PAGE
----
floating bridges


LADONNA SMITH – violin, viola, voice  | MISHA FEIGIN – voice, guitar, balalaika

Floating Bridges tracklist:  1. Krakow Concerto [18:53] 2. Tribal Reverberation [3:09] 3. Klebnikov [5:39] 4. Die to Live [10:09] 5. Crossed Currents [6:21] 6. Something Reduced [:47]

Recorded live on June 6, 2007 at “Meeting of Improvisers” Centrum Sztuki Wspolczesnej ,,Solvay” Krakow, Poland. Our thanks to Rafal Mazur, Festival Director, Rafa! Drevyani Recording-Producer, & Bogdan Czyszczan, technical assistance. CD replication by N-House. Produced by LaDonna Smith, Birmingham, Alabama. STRINGTREK is LaDonna Smith & Misha Feigin. (c) & (p) TRANSMUSEQ RECORDS 2007, BMI. (all rights reserved) www.transmuseq.com

listen to LaDonna Smith & Misha Feigin | Tribal Reverberation

Buy LaDonna Smith & Misha Feigin – Floating Bridges (CD or MP3) here…

Floating Bridges

radiates with high energy interplay from the first notes and reveals a musical dynamism of fluid invention and sympathetic creation from the String Trek duo of violist La Donna Smith and guitarist Misha Feigin.

Recorded in June, 2007 at the “Meeting of Improvisers” in Krakow, Poland, the set opens with the nineteen-minute “Krakow Concerto.” After the initial shock but superficial comparison to the duo of Smith and guitarist Davey Williams heard live during the 1970s-80s, String Trek comes crisply into focus with its own characteristic sound and approach. This well recorded live performance captures the duo at a high point of artistic collaboration.

Throughout “Concerto,” Feigin ranges over his instrument, picking glittering and articulate lines, pulling strings and producing massive rhythmic chords—drawing sounds out, at times, both delicate and tough, but constantly inventive and responsive to his musical partner. He doesn’t sound like any other free improvising guitarist and has the energy and technique to be the perfect musical foil to the energetic and expressive Smith.

Smith bows clean lines as well as smeared resonances, often joining her voice to that of her unmistakable viola. Neither is the leader, but the two blend into a perfect and satisfying union. “Concerto” fluidly travels from free invention into the p[layers’ shared European folk and Southern blues influences. The melodies that appear seem completely organic and natural with only a hint of cultural exoticism.

“Tribal Reverberation” has both performers vocalizing from z’aum abstractions to extended vocal technique, from folk melodies to rhythmic cadences. A wonderful, but brief, piece of mouth music.

“Klebnikov” is a sober meditation on the transience of life, penned by Velimir Hlebnikov in 1920 and recited here, first in Russian, and then translated by Feigin with pizzicati and chordal accompaniment. The mood continues with “Die to Live,” picking up first with muscular and virtuosic sequences interleaved with rhapsodic lyricism and then integrating Feigin improvising on his poem, “The wind blows through space…,” which ends the sequence as a paean to the fleetness of experience. The integration of the reading with the music is so seamless as to avoid comparison to most jazz/poetry collaborations. In all, a beautiful connection to the Russian language exploration of the Futurist years—a sensibility shared by both artists—and the tenuousness of the art of improvisation.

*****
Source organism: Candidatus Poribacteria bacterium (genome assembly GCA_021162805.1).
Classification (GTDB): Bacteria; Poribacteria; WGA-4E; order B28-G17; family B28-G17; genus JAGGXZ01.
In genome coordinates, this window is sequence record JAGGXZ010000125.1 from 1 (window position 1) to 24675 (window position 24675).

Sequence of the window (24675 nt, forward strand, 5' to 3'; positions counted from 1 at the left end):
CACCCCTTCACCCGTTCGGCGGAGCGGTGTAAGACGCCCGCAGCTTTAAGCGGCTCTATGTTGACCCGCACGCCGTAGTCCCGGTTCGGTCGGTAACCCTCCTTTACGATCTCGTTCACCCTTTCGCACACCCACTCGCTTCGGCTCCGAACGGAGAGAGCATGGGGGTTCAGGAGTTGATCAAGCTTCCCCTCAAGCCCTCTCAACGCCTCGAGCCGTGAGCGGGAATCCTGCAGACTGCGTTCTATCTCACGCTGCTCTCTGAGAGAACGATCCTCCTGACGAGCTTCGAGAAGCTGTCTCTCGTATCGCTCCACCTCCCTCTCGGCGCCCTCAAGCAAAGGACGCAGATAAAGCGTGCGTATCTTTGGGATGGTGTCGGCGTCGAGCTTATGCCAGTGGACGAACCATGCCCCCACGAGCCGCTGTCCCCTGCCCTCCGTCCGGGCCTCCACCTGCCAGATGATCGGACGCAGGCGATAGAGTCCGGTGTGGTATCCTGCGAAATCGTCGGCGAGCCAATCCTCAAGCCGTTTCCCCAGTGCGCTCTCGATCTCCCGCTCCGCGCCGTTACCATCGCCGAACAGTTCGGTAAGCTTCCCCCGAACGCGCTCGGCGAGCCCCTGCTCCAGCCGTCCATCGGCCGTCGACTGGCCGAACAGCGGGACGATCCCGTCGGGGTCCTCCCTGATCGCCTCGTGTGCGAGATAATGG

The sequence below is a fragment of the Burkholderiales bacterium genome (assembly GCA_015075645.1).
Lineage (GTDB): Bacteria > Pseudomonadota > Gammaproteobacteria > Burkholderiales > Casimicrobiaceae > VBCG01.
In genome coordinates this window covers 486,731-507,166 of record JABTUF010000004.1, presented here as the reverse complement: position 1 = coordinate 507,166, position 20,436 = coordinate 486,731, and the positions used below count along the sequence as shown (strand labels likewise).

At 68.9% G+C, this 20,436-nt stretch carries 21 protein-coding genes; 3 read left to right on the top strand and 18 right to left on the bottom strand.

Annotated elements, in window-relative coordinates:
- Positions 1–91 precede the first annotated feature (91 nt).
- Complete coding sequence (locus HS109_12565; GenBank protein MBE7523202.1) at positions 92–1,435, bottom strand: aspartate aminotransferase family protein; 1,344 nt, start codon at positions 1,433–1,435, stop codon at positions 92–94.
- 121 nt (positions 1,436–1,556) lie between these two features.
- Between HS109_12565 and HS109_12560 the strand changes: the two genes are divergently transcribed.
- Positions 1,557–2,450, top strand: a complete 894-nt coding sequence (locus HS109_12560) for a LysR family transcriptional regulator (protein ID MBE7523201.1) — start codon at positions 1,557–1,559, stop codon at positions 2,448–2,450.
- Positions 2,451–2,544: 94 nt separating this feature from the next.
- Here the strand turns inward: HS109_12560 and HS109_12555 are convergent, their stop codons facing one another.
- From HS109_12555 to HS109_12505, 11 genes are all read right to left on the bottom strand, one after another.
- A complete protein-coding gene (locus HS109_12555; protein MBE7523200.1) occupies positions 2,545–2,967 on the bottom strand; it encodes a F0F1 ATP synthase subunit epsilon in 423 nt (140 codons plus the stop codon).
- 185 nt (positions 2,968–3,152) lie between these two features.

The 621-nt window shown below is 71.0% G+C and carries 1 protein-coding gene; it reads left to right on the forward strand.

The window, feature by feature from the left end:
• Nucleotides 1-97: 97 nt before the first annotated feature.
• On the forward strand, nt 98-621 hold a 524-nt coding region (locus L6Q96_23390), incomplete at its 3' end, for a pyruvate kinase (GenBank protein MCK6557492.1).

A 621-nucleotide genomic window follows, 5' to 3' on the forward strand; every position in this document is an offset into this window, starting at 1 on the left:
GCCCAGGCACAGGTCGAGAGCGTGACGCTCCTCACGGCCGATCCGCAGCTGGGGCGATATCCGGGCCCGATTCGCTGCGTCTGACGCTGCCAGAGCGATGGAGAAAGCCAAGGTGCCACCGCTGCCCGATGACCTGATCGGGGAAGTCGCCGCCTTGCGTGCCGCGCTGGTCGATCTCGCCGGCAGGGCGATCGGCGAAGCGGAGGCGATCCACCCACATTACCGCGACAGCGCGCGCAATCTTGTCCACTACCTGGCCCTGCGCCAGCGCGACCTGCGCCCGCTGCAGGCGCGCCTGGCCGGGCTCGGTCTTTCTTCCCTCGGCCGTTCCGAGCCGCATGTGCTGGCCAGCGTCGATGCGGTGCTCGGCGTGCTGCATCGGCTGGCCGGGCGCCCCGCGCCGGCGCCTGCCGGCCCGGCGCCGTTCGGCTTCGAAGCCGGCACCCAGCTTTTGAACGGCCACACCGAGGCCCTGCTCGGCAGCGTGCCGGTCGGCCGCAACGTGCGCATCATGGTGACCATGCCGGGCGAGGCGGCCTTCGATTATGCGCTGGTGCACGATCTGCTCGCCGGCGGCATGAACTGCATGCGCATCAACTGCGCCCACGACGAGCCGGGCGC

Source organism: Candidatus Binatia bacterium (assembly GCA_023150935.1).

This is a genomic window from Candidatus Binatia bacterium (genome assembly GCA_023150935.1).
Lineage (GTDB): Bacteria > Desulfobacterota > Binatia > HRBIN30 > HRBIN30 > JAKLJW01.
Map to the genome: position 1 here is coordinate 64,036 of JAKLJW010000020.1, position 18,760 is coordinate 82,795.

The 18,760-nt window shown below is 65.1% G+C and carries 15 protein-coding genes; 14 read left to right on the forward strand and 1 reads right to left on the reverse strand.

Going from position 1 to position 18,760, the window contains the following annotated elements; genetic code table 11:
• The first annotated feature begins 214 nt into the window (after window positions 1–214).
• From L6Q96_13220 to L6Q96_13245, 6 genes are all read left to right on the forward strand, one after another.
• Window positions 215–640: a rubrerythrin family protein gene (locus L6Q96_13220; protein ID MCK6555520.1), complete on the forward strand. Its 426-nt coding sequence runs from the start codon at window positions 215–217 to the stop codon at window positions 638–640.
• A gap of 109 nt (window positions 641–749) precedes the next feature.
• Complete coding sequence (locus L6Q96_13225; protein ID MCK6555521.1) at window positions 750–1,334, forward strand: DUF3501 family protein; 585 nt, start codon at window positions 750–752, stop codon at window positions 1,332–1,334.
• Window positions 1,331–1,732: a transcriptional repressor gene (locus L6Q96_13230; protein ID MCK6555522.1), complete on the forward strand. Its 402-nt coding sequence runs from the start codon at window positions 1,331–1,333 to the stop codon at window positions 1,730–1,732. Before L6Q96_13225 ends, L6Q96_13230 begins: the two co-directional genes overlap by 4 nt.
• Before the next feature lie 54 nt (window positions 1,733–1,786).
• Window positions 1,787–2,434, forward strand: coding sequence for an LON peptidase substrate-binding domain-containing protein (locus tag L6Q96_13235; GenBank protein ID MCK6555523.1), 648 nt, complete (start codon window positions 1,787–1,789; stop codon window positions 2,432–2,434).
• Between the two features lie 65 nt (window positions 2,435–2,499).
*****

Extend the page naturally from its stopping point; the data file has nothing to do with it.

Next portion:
The concert ends with “Crossed Currents,” an extended exploration of string color restlessly moving from technique to technique and culminating with an energetic vocal and slide guitar send-off. Ending, Smith announces in her characteristic way, “That’s all folks.” A brief encore of a few seconds, “Something Reduced” follows.

Smith’s early Trans Duo recordings were often marred with mediocre recordings and abbreviated sets. The quality of this release, both in clarity of recording and artistic achievement, makes up for that lack. Together, Smith and Feigin have moved beyond Yokel Yen(Transmuseq, 2004) with an organic rightness to their approach.

Track Listing: Krakow Concerto; Tribal Reverberation; Klebnikov; Die to Live; Crossed Currents; Something Reduced. Personnel: La Donna Smith: violin, viola, voice; Misha Feigin: voice, guitar, balalaika. Record Label: Transmuseq | Style: Modern Jazz. review from All About Jazz: By THOMAS GAUDYNSKI, Published: April 20, 2008

the dew drop blues

Misha Feigin

The Dew Drop Blues – Music and Poetry

DPR Records

Recorded in May of 2008 by Nick Stevens and Mark Noderer at Downtown Recording, Louisville, Kentucky ©2010 BMI 2010

Tracklist: 1. Schubert and Schoenberg 0:12 2. The Dew Drop Blues, a poem 0:47 3. The Dew Drop Blues, music 8:47 4. The Code, a poem 1:30 5. The Code, music 5:30 6. M-94, a poem 0:56 7. M-94, music 5:37 8. Booms, Dooms, Kabooms, a poem 0:57 9. Booms, Dooms, Kabooms, music 4:17 10. Ascend, a poem 0:35 11. Ascend, music 5:57 12. Trapped, a poem 7:43 13. Trapped, music 6:50 14. Plant Eater, a poem 0:40 15. Plant Eater, music 9:05

Tracks: 3,5,13,15 – classical guitar 7 – steel string guitar 11 -dobro 9 – balalaika Music, poetry and photos by Misha Feigin DPR Records, 221 N. Clifton Ave. #31 Louisville, Kentucky 40206

With “Dew Drop Blues” Misha Feigin has created a beautiful set of anomalies, poetics that turn on an angle that only a bent mathematician such as he could invent and filled with a sardonic wit that is simultaneously dark and euphoric. And when words fail or need to transcend, Misha’s virtuosic guitar continues to propose impossibilities and hallucinations that tie everything together. — Elliot Sharp

Always enjoy Misha’s poetry and music-he is definitely a free spirit with a strong sense of inner direction. — David Liebman


When you have
nothing left
but a song
the sound rises
sailing on lunar winds
through the lightlessness
expanding your heart
to the mouth of darkness
where the open space

Buy The Dew Drop Blues – Music and Poetry (CD or MP3) here…